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Introduction

How essential is college planning? Just a glance at statistics regarding college tuition, college enrollment, population trends and the economy reveals a telling story. Spoiler alert: The story has two endings.

In one ending, families stand alone facing the frightening obstacle of saving for their children’s college tuition while saving for their retirement. This is a very difficult task for many families and often results in a sad ending. As you will see, the price tag for college is not going down. And sadly, it is already too far out of many families’ price range. They are left with a difficult choice: either their children do not go to college or they face decades-upon-decades of interest-accruing college debt if they go to college without adequate savings.

In the other ending, families face the same obstacles. The rising price tag of college is the same, too. The one thing that is different is you, the college planning specialist. You are the difference that enables families to save for their children’s much-needed higher education while keeping them from amounting decades of debt and sacrificing your retirement goals.

This report will explain how the story ventures off into two endings, with each chapter digging deep into the statistics that truly dictate the demand for college planning.

The Price Tag of College Tuition – Then, Now, and Down the Road

The academic year of 2006-07 is very important when calculating the true challenge families face paying for their children’s college. You’ll find out why very shortly, but first a look at the numbers from that year.

According to College Board, the average total tuition (including fees) at four-year public colleges and universities in 2006-07 was $5,836. That same year, the average total tuition at four-year private colleges and universities in 2006-07 was $22,218. Fast forward to the 2013-14 academic year. According to College Board, the average total in-state tuition at four-year public colleges and universities in 2013-14 is $38,300. For four-year private colleges and universities, average tuition is $129,700.

However, most of the families that college planning advisors serve are looking further ahead. Let’s look as far as 2031, when children born in 2013 will be 18 years old. For that year, College Board projects that the average total in-state tuition at four-year public colleges and universities will be $92,200. For four-year private colleges and universities, tuition will be $312,200. These figures are determined by taking the current cost of college and factoring in the 5% average annual rise in tuition over the course of 10 years, according to the College Board.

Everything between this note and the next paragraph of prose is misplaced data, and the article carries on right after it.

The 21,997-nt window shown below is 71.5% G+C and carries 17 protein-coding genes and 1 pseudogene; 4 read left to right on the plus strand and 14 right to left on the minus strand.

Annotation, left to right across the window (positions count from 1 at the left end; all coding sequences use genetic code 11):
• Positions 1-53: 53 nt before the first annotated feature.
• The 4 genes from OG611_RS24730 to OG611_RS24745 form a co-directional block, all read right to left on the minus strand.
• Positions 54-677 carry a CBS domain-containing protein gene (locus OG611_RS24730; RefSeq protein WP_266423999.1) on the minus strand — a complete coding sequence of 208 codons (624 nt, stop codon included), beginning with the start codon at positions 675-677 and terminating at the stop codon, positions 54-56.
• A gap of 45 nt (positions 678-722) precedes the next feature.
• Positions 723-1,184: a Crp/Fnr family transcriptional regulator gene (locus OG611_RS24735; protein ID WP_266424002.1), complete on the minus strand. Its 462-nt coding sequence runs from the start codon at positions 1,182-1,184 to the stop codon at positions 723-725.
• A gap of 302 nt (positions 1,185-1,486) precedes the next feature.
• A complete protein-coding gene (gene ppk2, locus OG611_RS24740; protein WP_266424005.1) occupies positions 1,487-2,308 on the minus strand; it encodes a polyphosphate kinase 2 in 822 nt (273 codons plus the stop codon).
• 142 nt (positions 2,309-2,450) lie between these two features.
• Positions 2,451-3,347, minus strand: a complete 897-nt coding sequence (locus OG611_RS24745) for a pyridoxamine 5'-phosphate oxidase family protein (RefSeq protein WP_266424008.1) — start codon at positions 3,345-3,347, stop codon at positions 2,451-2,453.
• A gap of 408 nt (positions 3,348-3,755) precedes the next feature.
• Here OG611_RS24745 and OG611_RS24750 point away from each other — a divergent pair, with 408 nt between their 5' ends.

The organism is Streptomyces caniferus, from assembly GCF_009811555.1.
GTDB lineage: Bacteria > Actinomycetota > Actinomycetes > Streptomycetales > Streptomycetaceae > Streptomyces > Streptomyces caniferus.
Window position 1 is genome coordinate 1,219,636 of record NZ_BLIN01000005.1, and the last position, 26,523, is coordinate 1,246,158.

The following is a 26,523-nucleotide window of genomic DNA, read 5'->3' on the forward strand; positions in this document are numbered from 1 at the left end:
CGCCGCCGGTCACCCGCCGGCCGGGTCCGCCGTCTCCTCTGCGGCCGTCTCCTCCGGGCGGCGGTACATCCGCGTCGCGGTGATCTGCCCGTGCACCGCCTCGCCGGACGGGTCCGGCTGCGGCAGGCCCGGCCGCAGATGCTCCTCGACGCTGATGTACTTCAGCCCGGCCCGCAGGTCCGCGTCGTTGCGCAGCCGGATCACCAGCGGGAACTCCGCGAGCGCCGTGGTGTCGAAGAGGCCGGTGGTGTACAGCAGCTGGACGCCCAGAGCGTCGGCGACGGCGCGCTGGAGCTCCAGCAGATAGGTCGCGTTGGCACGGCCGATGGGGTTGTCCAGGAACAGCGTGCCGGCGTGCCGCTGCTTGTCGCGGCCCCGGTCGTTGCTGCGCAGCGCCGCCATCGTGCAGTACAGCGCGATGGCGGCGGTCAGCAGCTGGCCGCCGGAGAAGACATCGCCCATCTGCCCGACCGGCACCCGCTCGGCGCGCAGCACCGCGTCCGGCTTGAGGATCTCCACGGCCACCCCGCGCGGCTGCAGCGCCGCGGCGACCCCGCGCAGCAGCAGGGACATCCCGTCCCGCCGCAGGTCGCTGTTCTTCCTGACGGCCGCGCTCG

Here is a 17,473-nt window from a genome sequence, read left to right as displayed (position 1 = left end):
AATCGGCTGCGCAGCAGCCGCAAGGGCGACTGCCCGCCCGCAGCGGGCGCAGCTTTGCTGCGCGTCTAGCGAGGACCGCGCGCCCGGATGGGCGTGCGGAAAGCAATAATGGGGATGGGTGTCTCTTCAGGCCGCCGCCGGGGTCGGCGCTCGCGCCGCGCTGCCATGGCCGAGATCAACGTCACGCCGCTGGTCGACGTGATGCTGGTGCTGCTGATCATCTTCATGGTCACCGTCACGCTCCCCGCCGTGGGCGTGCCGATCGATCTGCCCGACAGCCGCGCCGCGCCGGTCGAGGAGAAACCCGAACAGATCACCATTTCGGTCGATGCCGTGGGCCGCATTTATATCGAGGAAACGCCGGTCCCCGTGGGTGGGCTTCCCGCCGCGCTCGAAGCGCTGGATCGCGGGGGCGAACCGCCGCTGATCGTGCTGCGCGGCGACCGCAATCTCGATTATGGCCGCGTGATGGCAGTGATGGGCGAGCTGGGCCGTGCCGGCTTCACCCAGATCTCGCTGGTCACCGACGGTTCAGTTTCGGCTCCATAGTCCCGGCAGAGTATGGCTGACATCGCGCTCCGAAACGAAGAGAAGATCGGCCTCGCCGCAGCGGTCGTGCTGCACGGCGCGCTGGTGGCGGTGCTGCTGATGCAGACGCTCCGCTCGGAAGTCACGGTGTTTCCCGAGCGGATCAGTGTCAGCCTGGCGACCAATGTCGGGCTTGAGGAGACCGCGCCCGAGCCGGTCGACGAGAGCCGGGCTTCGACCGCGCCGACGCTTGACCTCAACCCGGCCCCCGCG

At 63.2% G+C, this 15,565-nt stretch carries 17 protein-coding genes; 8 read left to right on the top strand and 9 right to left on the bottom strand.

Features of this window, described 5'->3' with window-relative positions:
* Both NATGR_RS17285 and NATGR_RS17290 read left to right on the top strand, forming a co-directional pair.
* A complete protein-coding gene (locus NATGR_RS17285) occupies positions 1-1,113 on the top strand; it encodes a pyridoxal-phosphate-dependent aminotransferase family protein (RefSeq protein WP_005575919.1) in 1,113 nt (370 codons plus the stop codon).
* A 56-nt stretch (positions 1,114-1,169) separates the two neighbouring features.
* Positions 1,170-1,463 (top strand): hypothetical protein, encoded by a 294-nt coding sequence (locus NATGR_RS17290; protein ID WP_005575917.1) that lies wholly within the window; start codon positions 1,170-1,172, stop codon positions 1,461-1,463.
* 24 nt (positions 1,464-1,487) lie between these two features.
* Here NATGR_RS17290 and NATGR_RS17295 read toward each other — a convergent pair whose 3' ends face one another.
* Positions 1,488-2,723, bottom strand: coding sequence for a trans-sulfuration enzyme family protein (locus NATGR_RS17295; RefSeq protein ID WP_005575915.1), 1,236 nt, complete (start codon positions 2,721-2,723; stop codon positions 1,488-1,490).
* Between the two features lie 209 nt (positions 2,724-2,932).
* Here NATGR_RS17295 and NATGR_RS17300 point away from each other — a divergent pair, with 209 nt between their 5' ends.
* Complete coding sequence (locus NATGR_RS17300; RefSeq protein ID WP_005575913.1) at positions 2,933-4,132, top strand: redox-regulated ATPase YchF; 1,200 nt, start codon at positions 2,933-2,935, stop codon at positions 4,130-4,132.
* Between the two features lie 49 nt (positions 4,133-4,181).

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Sadly, the above figures do not tell the full story. What’s not factored into those figures are other major costs of college, namely books and room and board.

Now, let’s talk again about the year 2006. Why is it so important? As the following chart shows, that’s the year where the average inflation-adjusted household income peaked. Since then, household incomes across the economic spectrum has fallen quite dramatically. For families on the lower end of the spectrum, the fall has been farther, longer and harder. It’s further proof that all Americans are still reeling from the Great Recession.

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In-state tuition and fees at public four-year colleges and universities are currently 656% higher than in 2006. For private four-year colleges and universities, that figure is 583%. And in that same time frame, the household incomes of middle to upper-middle class families have declined between 4.7% to 8.4%. The gravity of those three sentences alone is enough to scare the paint off every house in the United States.

While college tuition can be forecasted years in advance, the same is not true for long-term statistics on the economy, inflation and household incomes. There are just too many factors (The global economic climate, the United States political climate, wars/foreign military presence, job growth, stock market growth, population and demographic trends, etc.) that make any long-term economic forecast a complicated undertaking whose findings would surely be hotly debated.